Harambe’s blood is on the hands of everyone who’s been to a zoo
If you gawk at animals in captivity, you have no right to take the moral high ground over his killing
Two gorillas have died within a day, both in countries nowhere near their natural habitat, and both in captivity. Harambe, the 180kg Western Lowland Gorilla wasn’t the problem on Monday, or even the kid’s neglectful parents, but the way zoos exploit animals for profit under the guise of conservation.
Zoos take animals out of their natural environments, they foster a culture of anthropocentricity (judging everything according to human values), and don’t teach respect for anything non-human.
They aren’t just bad morally, but they’re bad for the animals too. Elephants in captivity live shorter lives than those in the wild, and gorillas, who are 98.4% similar to humans in their DNA, are vulnerable to diseases we fight off everyday.
Sure, there’s normally an information hut, there might be a board giving information on conservation issues, and there’s probably a pot to donate to a conservation charity where most of the funds are absorbed. But does anyone really read these? Or do they just walk past and gawp at the bored, stressed, and agitated animals confined to a pen far smaller than their natural habitat.
In many countries, like Uganda, where I spent a month working for a conservation organisation, there are countless national parks where the Ugandan Wildlife Authority protect animals in their natural environment.
The paying public can see theses unique and endangered animals in their natural habitat, where instead of lying about all day being jeered at by excited and boisterous zoo-goers, they can run free, and do what animals do best, survive.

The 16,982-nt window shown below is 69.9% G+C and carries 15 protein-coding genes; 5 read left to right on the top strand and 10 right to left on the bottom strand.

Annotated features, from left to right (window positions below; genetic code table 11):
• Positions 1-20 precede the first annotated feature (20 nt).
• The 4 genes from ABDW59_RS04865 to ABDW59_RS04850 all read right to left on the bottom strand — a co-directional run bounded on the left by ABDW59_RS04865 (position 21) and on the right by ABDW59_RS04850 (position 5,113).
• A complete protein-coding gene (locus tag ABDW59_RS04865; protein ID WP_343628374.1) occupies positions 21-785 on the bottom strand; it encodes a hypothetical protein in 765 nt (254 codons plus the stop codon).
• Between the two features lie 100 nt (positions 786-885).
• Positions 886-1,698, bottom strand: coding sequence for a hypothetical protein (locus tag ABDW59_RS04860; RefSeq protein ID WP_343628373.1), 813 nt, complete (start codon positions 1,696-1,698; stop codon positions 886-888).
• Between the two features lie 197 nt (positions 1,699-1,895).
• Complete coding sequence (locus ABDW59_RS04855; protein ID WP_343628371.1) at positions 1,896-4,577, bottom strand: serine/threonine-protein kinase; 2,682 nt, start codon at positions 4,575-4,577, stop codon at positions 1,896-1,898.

I visited both Bwindi and Queen Elizabeth National Park where I saw mountain gorillas, lions, elephants, buffalo, hippos, crocodiles, and endless amounts of animals. This is by no means a perfect system, there is a constant battle against poachers, it’s expensive to maintain especially in countries with political instability, and I even felt uncomfortable tracking a gorilla family who had seen gawping human faces every day for years.
This is by no means a cheap way to see wildlife, but we have to remember it is not a right to see an animal in the flesh: it’s a privilege, and one that should be matched with a significant contribution to conservation efforts.
Even in the zoo in Entebbe, where I lived for two weeks, the difference between the captive animals and the ones in the wild was obvious. The ones in captivity just didn’t really have anything to live for, they seemed depressed, exhausted, and agitated, and to be honest, I don’t blame them.
It’s the same arguments used against the now shamed Sea World shows: exploitation under the guise of conservation. Will it take another documentary with the scale and power as Blackfish to change our minds? Or will meme politics continue to dictate the way we think: trying to sum up a complex argument in a snappy phrase throwing blame at the most obvious culprit.
For all of the thousands of zoo-going animal slactivists crying shame at Cincinnati Zoo for shooting Harambe, let’s not forget that if we didn’t have an obsession with locking up beautiful animals and calling it conservation, there wouldn’t have been an issue in the first place.